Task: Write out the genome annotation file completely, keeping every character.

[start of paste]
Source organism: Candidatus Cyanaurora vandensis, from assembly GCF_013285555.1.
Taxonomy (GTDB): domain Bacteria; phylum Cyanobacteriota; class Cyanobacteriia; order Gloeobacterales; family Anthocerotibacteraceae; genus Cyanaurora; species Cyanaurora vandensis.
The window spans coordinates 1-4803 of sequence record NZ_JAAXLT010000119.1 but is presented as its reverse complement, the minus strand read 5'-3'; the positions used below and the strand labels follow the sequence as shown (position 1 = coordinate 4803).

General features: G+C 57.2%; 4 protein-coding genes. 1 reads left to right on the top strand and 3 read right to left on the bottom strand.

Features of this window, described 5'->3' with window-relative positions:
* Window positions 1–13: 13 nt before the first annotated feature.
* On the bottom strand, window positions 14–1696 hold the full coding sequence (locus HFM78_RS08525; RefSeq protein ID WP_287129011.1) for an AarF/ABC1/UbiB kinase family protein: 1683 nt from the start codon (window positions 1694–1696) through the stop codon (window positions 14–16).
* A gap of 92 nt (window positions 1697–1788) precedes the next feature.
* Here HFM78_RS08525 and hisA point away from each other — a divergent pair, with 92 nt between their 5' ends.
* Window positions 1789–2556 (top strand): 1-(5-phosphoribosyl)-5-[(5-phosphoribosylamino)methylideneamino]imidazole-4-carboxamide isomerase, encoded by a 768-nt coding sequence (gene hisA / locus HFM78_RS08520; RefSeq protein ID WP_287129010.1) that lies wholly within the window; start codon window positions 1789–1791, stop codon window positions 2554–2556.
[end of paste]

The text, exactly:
Source organism: Candidatus Cyanaurora vandensis, from assembly GCF_013285555.1.
Taxonomy (GTDB): domain Bacteria; phylum Cyanobacteriota; class Cyanobacteriia; order Gloeobacterales; family Anthocerotibacteraceae; genus Cyanaurora; species Cyanaurora vandensis.
The window spans coordinates 1-4803 of sequence record NZ_JAAXLT010000119.1 but is presented as its reverse complement, the minus strand read 5'-3'; the positions used below and the strand labels follow the sequence as shown (position 1 = coordinate 4803).

General features: G+C 57.2%; 4 protein-coding genes. 1 reads left to right on the top strand and 3 read right to left on the bottom strand.

Features of this window, described 5'->3' with window-relative positions:
* Window positions 1–13: 13 nt before the first annotated feature.
* On the bottom strand, window positions 14–1696 hold the full coding sequence (locus HFM78_RS08525; RefSeq protein ID WP_287129011.1) for an AarF/ABC1/UbiB kinase family protein: 1683 nt from the start codon (window positions 1694–1696) through the stop codon (window positions 14–16).
* A gap of 92 nt (window positions 1697–1788) precedes the next feature.
* Here HFM78_RS08525 and hisA point away from each other — a divergent pair, with 92 nt between their 5' ends.
* Window positions 1789–2556 (top strand): 1-(5-phosphoribosyl)-5-[(5-phosphoribosylamino)methylideneamino]imidazole-4-carboxamide isomerase, encoded by a 768-nt coding sequence (gene hisA / locus HFM78_RS08520; RefSeq protein ID WP_287129010.1) that lies wholly within the window; start codon window positions 1789–1791, stop codon window positions 2554–2556.